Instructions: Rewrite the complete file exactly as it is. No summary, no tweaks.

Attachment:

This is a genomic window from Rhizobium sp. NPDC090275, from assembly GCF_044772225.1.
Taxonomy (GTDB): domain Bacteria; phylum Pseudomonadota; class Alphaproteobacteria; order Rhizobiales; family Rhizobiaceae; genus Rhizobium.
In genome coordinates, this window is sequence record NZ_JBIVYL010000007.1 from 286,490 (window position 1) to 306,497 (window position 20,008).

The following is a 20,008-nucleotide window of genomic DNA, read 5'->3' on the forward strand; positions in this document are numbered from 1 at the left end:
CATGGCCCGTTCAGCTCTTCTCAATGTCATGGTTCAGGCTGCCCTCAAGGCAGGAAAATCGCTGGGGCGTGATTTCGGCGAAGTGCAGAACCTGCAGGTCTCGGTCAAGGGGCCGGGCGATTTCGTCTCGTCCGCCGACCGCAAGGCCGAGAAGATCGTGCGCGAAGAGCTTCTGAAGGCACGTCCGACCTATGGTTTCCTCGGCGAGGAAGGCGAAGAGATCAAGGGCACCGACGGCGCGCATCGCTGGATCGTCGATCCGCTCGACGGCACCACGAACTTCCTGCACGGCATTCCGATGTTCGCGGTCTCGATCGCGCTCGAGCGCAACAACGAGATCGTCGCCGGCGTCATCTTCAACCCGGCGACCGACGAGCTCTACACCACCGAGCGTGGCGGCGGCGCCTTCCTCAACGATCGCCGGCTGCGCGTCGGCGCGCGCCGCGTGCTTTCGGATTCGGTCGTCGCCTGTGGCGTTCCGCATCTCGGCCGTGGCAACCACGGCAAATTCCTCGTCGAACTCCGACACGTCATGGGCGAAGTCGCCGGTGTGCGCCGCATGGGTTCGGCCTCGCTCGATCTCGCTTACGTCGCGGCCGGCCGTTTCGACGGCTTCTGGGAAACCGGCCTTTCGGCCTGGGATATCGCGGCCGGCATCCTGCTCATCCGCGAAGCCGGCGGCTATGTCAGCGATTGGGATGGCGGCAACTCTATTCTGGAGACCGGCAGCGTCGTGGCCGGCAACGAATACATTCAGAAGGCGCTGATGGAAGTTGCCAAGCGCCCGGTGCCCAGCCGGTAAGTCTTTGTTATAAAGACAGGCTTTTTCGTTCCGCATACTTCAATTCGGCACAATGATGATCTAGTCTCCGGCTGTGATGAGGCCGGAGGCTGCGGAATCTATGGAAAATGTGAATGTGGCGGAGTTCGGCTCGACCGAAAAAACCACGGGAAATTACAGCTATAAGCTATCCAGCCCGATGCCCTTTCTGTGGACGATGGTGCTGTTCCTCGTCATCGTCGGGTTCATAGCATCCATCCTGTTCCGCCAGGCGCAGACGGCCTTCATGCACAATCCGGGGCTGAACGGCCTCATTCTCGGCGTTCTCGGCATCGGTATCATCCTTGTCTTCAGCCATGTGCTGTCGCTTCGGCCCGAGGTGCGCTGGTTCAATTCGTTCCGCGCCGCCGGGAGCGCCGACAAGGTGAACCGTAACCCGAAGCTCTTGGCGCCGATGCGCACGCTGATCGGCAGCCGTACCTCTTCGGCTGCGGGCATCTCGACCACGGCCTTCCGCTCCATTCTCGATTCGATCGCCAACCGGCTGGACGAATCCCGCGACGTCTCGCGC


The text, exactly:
This is a genomic window from Rhizobium sp. NPDC090275, from assembly GCF_044772225.1.
Taxonomy (GTDB): domain Bacteria; phylum Pseudomonadota; class Alphaproteobacteria; order Rhizobiales; family Rhizobiaceae; genus Rhizobium.
In genome coordinates, this window is sequence record NZ_JBIVYL010000007.1 from 286,490 (window position 1) to 306,497 (window position 20,008).

The following is a 20,008-nucleotide window of genomic DNA, read 5'->3' on the forward strand; positions in this document are numbered from 1 at the left end:
CATGGCCCGTTCAGCTCTTCTCAATGTCATGGTTCAGGCTGCCCTCAAGGCAGGAAAATCGCTGGGGCGTGATTTCGGCGAAGTGCAGAACCTGCAGGTCTCGGTCAAGGGGCCGGGCGATTTCGTCTCGTCCGCCGACCGCAAGGCCGAGAAGATCGTGCGCGAAGAGCTTCTGAAGGCACGTCCGACCTATGGTTTCCTCGGCGAGGAAGGCGAAGAGATCAAGGGCACCGACGGCGCGCATCGCTGGATCGTCGATCCGCTCGACGGCACCACGAACTTCCTGCACGGCATTCCGATGTTCGCGGTCTCGATCGCGCTCGAGCGCAACAACGAGATCGTCGCCGGCGTCATCTTCAACCCGGCGACCGACGAGCTCTACACCACCGAGCGTGGCGGCGGCGCCTTCCTCAACGATCGCCGGCTGCGCGTCGGCGCGCGCCGCGTGCTTTCGGATTCGGTCGTCGCCTGTGGCGTTCCGCATCTCGGCCGTGGCAACCACGGCAAATTCCTCGTCGAACTCCGACACGTCATGGGCGAAGTCGCCGGTGTGCGCCGCATGGGTTCGGCCTCGCTCGATCTCGCTTACGTCGCGGCCGGCCGTTTCGACGGCTTCTGGGAAACCGGCCTTTCGGCCTGGGATATCGCGGCCGGCATCCTGCTCATCCGCGAAGCCGGCGGCTATGTCAGCGATTGGGATGGCGGCAACTCTATTCTGGAGACCGGCAGCGTCGTGGCCGGCAACGAATACATTCAGAAGGCGCTGATGGAAGTTGCCAAGCGCCCGGTGCCCAGCCGGTAAGTCTTTGTTATAAAGACAGGCTTTTTCGTTCCGCATACTTCAATTCGGCACAATGATGATCTAGTCTCCGGCTGTGATGAGGCCGGAGGCTGCGGAATCTATGGAAAATGTGAATGTGGCGGAGTTCGGCTCGACCGAAAAAACCACGGGAAATTACAGCTATAAGCTATCCAGCCCGATGCCCTTTCTGTGGACGATGGTGCTGTTCCTCGTCATCGTCGGGTTCATAGCATCCATCCTGTTCCGCCAGGCGCAGACGGCCTTCATGCACAATCCGGGGCTGAACGGCCTCATTCTCGGCGTTCTCGGCATCGGTATCATCCTTGTCTTCAGCCATGTGCTGTCGCTTCGGCCCGAGGTGCGCTGGTTCAATTCGTTCCGCGCCGCCGGGAGCGCCGACAAGGTGAACCGTAACCCGAAGCTCTTGGCGCCGATGCGCACGCTGATCGGCAGCCGTACCTCTTCGGCTGCGGGCATCTCGACCACGGCCTTCCGCTCCATTCTCGATTCGATCGCCAACCGGCTGGACGAATCCCGCGACGTCTCGCGC